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Happy New Year! What's on Tap for the United States Supreme Court in 2014
By Kathi Chestnut on December 31, 2013 at 2:45 PM

2014cubes-smallWith 2013 at its close, let’s take a peek at two cases currently pending in the United States Supreme Court that will have implications for employers in 2014.

Sandifer v. U.S. Steel Corp.

On February 19, 2013, the United States Supreme Court granted certiorari to review a decision by the 7th Circuit Court of Appeals holding that time spent donning and doffing protective gear, as well as time spent traveling from the locker room to work stations, constituted “changing clothes” under the Fair Labor Standards Act (FLSA) §203(o), thus excluding the activities from being considered work time under the Collective Bargaining Agreement (CBA) between U.S. Steel and the United Steelworkers union. The briefing is complete and the Supreme Court held oral argument on November 4, 2013, so a decision should be forthcoming soon.

The question presented for the Supreme Court in Sandifer is what constitutes “changing clothes” under §203(o) of the FLSA. According to the Petitioners, who consist of approximately 800 current and former employees of U.S. Steel, the time spent donning and doffing safety gear and traveling to work stations takes several hours a week. Under the applicable CBA, this time is not compensated.

Under §203(o) of the FLSA, a CBA can exclude time spent changing clothes at the beginning and end of the day, which would otherwise be compensable time under the FLSA. The steelworkers claim, however, that the term “changing clothes” only encompasses changing from street clothes into work clothes – and does not include adding the safety gear they have to put over their street clothes – including fire retardant jackets, pants, and steel toed boots.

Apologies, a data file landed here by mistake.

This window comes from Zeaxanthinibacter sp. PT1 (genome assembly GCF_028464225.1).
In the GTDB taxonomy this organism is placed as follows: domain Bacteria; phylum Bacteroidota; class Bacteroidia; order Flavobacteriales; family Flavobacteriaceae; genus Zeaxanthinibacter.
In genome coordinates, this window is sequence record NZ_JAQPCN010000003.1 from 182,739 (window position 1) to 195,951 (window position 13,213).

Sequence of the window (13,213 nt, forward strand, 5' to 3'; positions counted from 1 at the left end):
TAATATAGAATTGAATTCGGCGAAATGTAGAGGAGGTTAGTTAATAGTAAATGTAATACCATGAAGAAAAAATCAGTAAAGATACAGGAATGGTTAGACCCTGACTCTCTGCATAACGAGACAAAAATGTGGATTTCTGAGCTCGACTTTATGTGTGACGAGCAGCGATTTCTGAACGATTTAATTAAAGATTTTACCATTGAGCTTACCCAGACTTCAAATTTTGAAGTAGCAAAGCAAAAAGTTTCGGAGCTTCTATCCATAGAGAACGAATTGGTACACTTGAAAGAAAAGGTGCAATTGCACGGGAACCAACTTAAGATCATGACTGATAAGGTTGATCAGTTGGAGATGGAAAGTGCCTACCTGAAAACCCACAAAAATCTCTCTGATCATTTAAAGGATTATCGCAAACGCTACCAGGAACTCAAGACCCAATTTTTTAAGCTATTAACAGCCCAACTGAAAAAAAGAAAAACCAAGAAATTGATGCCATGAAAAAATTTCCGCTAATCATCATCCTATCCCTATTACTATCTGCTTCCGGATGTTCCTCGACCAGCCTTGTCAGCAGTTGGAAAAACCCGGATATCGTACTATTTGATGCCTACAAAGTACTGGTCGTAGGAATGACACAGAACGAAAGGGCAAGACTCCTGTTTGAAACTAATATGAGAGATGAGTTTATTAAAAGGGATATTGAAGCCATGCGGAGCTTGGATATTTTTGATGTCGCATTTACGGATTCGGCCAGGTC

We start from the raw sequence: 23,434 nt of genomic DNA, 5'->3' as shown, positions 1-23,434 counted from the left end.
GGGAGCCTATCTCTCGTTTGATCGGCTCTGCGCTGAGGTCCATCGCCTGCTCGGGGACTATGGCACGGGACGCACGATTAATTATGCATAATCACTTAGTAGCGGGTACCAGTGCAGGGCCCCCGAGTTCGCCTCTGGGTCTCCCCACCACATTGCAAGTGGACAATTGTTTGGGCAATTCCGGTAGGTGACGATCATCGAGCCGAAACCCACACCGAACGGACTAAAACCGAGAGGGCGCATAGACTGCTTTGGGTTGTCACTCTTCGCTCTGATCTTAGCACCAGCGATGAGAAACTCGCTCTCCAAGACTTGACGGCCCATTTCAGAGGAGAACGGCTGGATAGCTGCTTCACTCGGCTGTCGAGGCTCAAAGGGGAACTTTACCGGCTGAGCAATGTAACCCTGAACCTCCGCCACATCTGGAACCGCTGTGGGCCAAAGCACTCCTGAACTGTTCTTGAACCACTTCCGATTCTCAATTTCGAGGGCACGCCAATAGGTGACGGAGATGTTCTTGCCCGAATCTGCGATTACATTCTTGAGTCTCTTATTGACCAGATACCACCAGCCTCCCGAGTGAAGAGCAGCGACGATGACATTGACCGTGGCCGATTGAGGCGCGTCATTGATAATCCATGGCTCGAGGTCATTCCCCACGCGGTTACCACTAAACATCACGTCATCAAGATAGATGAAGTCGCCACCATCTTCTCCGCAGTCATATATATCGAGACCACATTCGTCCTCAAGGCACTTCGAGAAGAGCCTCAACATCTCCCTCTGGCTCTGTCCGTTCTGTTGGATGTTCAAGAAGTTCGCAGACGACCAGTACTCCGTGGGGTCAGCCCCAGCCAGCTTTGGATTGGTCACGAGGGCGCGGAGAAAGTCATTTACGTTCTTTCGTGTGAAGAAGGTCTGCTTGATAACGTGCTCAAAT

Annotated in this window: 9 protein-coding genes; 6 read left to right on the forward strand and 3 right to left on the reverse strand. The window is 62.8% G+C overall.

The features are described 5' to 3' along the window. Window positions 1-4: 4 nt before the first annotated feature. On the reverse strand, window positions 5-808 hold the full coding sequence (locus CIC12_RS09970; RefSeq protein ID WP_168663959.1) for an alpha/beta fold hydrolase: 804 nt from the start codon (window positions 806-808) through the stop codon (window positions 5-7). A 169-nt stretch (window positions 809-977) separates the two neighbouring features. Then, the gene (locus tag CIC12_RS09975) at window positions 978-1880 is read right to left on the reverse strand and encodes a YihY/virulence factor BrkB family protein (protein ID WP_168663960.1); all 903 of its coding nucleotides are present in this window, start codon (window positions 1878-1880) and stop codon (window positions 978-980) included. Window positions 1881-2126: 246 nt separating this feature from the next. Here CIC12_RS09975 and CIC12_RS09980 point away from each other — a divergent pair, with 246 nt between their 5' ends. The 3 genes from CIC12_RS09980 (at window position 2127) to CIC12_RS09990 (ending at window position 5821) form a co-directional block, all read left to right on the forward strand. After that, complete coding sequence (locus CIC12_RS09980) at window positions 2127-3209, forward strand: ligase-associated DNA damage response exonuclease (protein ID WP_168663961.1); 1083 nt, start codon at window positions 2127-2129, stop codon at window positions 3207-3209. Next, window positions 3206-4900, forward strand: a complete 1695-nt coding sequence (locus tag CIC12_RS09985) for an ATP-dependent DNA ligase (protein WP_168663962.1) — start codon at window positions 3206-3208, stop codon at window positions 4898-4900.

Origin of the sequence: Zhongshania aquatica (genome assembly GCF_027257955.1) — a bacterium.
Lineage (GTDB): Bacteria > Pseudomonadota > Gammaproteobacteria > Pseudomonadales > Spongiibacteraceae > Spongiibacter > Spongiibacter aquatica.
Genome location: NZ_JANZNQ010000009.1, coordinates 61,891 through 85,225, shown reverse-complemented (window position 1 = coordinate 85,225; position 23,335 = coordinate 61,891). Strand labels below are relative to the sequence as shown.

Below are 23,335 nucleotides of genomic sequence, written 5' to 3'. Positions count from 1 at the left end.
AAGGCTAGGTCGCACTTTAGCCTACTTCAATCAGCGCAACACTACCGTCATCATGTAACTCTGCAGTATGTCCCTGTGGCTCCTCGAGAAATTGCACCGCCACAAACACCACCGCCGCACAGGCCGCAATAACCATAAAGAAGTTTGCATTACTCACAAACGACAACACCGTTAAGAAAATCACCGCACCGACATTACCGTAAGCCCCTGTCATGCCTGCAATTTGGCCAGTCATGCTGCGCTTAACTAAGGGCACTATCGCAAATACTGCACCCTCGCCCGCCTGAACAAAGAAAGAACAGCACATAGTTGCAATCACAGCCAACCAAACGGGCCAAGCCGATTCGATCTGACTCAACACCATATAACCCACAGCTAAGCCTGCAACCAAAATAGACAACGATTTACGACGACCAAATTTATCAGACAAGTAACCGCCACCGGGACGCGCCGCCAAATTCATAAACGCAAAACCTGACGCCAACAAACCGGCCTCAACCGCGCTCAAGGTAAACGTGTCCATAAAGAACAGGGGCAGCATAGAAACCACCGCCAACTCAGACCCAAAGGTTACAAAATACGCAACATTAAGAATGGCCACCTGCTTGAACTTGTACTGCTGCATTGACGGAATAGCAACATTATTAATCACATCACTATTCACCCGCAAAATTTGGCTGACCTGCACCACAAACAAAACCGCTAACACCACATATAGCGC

The decision has implications for employers because it will clarify what activities and items are covered under the “changing clothes” language in §203(o) of the FLSA, thus providing guidance to employers and labor unions for CBA negotiations.

NLRB v. Noel Canning Division of Noel Corp.

On June 24, 2013, the Supreme Court granted certiorari to review the decision by the D.C. Circuit Court we previously reported on back in March 2013 that held that President Obama’s recess appointments to the NLRB in 2012 were invalid. The briefing is complete, and the case is set for oral argument on January 13, 2014. And, interestingly, the Court has granted a request by Senate republicans to participate in oral argument.

The questions presented for the Court are: (1) Whether the President’s recess-appointment power is limited to recesses occurring between enumerated sessions, or whether the recess-appointment power can be exercised during a recess when the Senate is in session; (2) Whether the recess-appointment power can be exercised to fill vacancies existing at the time of the recess, or whether it is limited to vacancies that first occur during the recess; and (3) whether the President’s recess-appointment power can be exercised when the Senate is convening every three days in pro forma sessions.

The case has implications for employers because, in the event the Supreme Court determines that the recess appointments were an invalid exercise of the President’s recess-appointment power, decisions made by the NLRB during 2012 will be void.

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